I am ashamed to admit that it’s often the last thing I do before I go to sleep at night and the first thing I do when I wake up in the morning. The guilty pleasure of lying in bed half-asleep or half-awake, staring at the phone in the palm of my hand, stroking my finger down the screen.
Facebook, you had me at hello. I desire and despise you, I resent you but cannot resist you. Sometimes I wish I could just switch off but I can’t shake that temptation to just have a quick peek. I once vowed never to join, choosing to stay away from what was surely a short-lived fad, a phase and a craze that I wanted no part of. Skip ahead a few years and I now scroll through my feed compulsively several times a day like an addict in need of a fix.
I like my life but Facebook tells an even better version of the story; I am wittier and prettier and my children always smile sweetly for the camera and say the funniest things. In the edited highlights, the mundane daily drudge barely gets a look in because who wants to know I changed a nappy or cleaned the kitchen floor or emptied the bin again? I post pictures with friends on rare nights out, face made up and drink in hand but never the standard Saturday evening on the sofa, lounging in scruffs, eating supper off our laps watching telly and waiting for one of the kids to start crying.
I haven’t really got on board with Instagram yet but the stand-out statement I see time and again is the hashtag #nofilter. I get what it means; you haven’t added a special effect to tart up your shot and make it seem all cool and retro and extra shiny. What you’re actually saying though is “Yes, your eyes do not deceive you, I am on holiday somewhere amazing, the sea really is that blue, the sun really is that bright and my legs stretched out on the sunlounger with perfectly pedicured toes are indeed that slim and tanned. Jealous, much?”
Yet the fact that you posted that one picture – the best of the bunch – means it has already passed through a filter of sorts. The one taken from the wrong angle that showed a hint of cellulite was swiftly deleted. On Facebook we do it too, carefully selecting what news to share and weeding out the less attractive elements of our lives.
Parents know it is unseemly to boast and yet here is a forum where it seems totally acceptable to gloat. Ah look your baby is doing something incredibly clever and advanced for their age and now I’m wondering if mine is behind in their development because they haven’t mastered it yet.
Don’t your children look cute holding hands in their matching Christmas jumpers, just how siblings should behave without a tantrum in sight or was that happening behind the scenes but the evidence was left on the cutting room floor? One of my friends is so sick of all the bores bragging about their brilliant offspring, she is considering leaving Facebook altogether.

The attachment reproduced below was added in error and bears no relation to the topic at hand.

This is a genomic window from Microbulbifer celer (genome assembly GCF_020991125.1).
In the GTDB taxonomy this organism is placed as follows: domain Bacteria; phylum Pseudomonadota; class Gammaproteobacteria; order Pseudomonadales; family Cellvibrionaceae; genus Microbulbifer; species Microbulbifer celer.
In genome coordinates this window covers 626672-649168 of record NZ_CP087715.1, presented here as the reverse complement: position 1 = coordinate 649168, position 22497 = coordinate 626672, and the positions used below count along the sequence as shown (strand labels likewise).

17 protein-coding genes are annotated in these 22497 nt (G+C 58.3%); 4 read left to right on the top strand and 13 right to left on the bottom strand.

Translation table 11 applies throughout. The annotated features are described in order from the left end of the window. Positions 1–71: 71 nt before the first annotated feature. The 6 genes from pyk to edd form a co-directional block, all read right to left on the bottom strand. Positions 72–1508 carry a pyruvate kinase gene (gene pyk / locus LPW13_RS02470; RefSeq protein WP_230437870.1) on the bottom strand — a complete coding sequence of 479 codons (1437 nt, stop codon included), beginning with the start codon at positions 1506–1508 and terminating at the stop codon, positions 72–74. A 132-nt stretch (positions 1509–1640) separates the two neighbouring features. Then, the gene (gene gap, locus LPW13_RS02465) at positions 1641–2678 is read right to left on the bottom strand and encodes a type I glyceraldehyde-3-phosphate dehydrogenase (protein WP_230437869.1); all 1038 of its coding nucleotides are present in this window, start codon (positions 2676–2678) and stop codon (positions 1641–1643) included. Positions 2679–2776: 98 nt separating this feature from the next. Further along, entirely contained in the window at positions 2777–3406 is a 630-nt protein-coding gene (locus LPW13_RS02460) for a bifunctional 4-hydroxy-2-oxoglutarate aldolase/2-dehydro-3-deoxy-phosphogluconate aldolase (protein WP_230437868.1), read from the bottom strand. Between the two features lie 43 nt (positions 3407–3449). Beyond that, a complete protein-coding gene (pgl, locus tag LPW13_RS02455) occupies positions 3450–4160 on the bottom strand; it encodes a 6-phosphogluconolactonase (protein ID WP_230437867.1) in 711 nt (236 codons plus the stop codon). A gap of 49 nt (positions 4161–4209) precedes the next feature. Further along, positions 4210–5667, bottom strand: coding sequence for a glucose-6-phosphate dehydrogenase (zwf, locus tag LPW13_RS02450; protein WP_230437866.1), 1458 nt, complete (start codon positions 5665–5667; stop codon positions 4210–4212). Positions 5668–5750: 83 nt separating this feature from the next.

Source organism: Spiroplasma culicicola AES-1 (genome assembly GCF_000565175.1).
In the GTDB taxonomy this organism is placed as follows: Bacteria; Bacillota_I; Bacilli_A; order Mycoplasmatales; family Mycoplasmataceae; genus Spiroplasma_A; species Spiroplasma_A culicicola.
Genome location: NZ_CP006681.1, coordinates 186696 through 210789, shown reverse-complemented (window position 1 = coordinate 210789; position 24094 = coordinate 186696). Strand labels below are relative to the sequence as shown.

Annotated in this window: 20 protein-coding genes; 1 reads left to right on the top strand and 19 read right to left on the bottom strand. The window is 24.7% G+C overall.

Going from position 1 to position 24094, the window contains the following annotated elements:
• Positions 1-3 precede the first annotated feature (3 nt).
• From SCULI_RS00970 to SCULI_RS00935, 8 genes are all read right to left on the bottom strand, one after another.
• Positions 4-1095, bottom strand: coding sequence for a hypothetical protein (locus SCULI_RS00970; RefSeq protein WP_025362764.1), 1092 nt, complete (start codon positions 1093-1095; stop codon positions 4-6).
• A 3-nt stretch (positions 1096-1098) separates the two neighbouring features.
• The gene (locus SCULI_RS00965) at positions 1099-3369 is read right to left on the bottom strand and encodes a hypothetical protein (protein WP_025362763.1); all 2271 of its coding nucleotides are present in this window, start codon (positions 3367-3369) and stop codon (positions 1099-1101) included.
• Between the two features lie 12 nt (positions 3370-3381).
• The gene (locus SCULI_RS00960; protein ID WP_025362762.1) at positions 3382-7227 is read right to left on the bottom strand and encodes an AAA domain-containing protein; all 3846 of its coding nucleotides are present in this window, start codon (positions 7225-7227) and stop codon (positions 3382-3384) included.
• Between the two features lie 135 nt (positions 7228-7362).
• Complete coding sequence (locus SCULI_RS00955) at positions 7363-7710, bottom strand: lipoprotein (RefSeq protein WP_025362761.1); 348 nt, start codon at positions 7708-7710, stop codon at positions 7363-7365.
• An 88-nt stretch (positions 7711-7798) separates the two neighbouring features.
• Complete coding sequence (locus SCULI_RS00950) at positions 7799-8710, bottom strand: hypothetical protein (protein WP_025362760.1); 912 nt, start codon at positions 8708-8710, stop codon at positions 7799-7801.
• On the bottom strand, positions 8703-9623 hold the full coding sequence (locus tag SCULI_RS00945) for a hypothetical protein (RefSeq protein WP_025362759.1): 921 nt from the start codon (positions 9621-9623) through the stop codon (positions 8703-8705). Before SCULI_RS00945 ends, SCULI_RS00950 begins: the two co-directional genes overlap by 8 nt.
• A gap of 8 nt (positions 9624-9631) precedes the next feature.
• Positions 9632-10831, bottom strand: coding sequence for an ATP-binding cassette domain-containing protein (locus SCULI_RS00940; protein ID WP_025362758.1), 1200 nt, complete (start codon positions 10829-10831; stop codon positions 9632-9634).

I am simply too nosy to even consider opting out. I love seeing what everyone is up to, even those younger child-free colleagues with radiant skin and ridiculously active social lives and especially people I haven’t seen in real life for far too long like my schoolfriend who lives in New Zealand with three gorgeous girls growing up fast. I enjoy the banter about what’s in the news and what was on TV last night, the conversations I miss out on in the office when I’m on maternity leave.
I want that first glimpse of a tiny new baby and to hear their name and what they weighed, although take note it is never acceptable to post congratulations to new parents before they have actually made an announcement on Facebook themselves. Talk about stealing their thunder! Oh and if you are in the inner circle and visit in those very early days, a picture of the baby is lovely if you have permission but it is very unlikely the mother wants you to share photos of her wearing pyjamas and an exhausted, overwhelmed grin. Leave a lasagne in the fridge then make her a cup of tea and go home.
Much of my newsfeed is taken up with posts about parenting these days and the group I get involved with the most is The Motherload®. I joined the community in its infancy and have watched it grow rapidly into a hugely supportive collective of women with a wicked sense of humour and brutal honesty even when it may be TMI. There is plenty of dirty laundry aired in public; where else can you post a photo of the poonami aftermath or the meltdown at teatime?
Other MOLOs often make me laugh out loud but I didn’t expect the deeper level of interaction, the sense of a safe space where any thoughts, questions or fears can be expressed. It has been refreshing to find like-minded mums going through the same struggles from chicken pox to sleep deprivation. But my eyes have also been opened to lives very different from my own with issues I have never had to cope with like shared custody, post-natal depression and the moral dilemma of raiding your child’s piggy bank to buy food for the family.
It is heartening to see strangers reaching out to help each other and offering advice or kind words. On a recent thread about meeting up for social events, one MOLO said: “I would attend even if it was the other end of the country, this group have been the best thing to ever happen to Facebook or my life to be honest, no-one else understands life with men and kids as much as you guys xxxxx”.
I dread the day my daughters want a Facebook account and all the parental responsibility involved in policing that potential minefield but I have no intention of logging off myself anytime soon.
About Jill Misson
Mum of two girls who fortunately likes the colour pink. Jill works in radio, producing and presenting programmes which basically means she gets paid to talk. Loves baking and eating cakes but no longer gets to lick the spoon now she has little helpers.